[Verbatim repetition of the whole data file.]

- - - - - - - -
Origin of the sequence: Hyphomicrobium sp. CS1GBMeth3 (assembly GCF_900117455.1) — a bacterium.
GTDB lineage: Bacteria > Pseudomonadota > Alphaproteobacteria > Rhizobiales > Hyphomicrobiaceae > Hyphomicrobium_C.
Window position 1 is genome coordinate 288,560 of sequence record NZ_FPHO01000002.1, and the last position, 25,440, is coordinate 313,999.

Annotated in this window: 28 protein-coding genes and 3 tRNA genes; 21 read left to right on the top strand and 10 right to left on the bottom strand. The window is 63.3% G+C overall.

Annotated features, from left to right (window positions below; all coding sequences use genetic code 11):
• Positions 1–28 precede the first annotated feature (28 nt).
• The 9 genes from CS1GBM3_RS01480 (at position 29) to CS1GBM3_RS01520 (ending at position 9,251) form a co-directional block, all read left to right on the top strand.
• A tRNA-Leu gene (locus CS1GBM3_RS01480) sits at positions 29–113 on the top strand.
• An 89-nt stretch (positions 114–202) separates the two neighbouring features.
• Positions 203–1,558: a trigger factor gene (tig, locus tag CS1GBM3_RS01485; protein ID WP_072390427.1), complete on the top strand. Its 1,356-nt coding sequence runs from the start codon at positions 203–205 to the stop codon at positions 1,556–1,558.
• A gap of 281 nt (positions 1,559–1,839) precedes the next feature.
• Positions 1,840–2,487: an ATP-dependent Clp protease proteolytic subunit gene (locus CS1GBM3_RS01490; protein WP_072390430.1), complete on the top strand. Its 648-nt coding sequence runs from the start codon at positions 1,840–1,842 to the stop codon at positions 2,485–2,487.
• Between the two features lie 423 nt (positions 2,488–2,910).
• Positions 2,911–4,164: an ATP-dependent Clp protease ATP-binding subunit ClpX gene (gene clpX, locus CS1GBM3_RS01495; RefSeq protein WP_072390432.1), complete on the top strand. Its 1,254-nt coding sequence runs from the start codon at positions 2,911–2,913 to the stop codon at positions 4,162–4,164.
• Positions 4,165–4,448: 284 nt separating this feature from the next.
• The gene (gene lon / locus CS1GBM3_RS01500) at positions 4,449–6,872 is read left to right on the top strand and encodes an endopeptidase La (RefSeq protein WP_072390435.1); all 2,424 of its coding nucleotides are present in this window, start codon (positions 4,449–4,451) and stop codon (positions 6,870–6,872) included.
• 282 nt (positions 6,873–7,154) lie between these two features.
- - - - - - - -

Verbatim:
Origin of the sequence: Hyphomicrobium sp. CS1GBMeth3 (assembly GCF_900117455.1) — a bacterium.
GTDB lineage: Bacteria > Pseudomonadota > Alphaproteobacteria > Rhizobiales > Hyphomicrobiaceae > Hyphomicrobium_C.
Window position 1 is genome coordinate 288,560 of sequence record NZ_FPHO01000002.1, and the last position, 25,440, is coordinate 313,999.

Annotated in this window: 28 protein-coding genes and 3 tRNA genes; 21 read left to right on the top strand and 10 right to left on the bottom strand. The window is 63.3% G+C overall.

Annotated features, from left to right (window positions below; all coding sequences use genetic code 11):
• Positions 1–28 precede the first annotated feature (28 nt).
• The 9 genes from CS1GBM3_RS01480 (at position 29) to CS1GBM3_RS01520 (ending at position 9,251) form a co-directional block, all read left to right on the top strand.
• A tRNA-Leu gene (locus CS1GBM3_RS01480) sits at positions 29–113 on the top strand.
• An 89-nt stretch (positions 114–202) separates the two neighbouring features.
• Positions 203–1,558: a trigger factor gene (tig, locus tag CS1GBM3_RS01485; protein ID WP_072390427.1), complete on the top strand. Its 1,356-nt coding sequence runs from the start codon at positions 203–205 to the stop codon at positions 1,556–1,558.
• A gap of 281 nt (positions 1,559–1,839) precedes the next feature.
• Positions 1,840–2,487: an ATP-dependent Clp protease proteolytic subunit gene (locus CS1GBM3_RS01490; protein WP_072390430.1), complete on the top strand. Its 648-nt coding sequence runs from the start codon at positions 1,840–1,842 to the stop codon at positions 2,485–2,487.
• Between the two features lie 423 nt (positions 2,488–2,910).
• Positions 2,911–4,164: an ATP-dependent Clp protease ATP-binding subunit ClpX gene (gene clpX, locus CS1GBM3_RS01495; RefSeq protein WP_072390432.1), complete on the top strand. Its 1,254-nt coding sequence runs from the start codon at positions 2,911–2,913 to the stop codon at positions 4,162–4,164.
• Positions 4,165–4,448: 284 nt separating this feature from the next.
• The gene (gene lon / locus CS1GBM3_RS01500) at positions 4,449–6,872 is read left to right on the top strand and encodes an endopeptidase La (RefSeq protein WP_072390435.1); all 2,424 of its coding nucleotides are present in this window, start codon (positions 4,449–4,451) and stop codon (positions 6,870–6,872) included.
• 282 nt (positions 6,873–7,154) lie between these two features.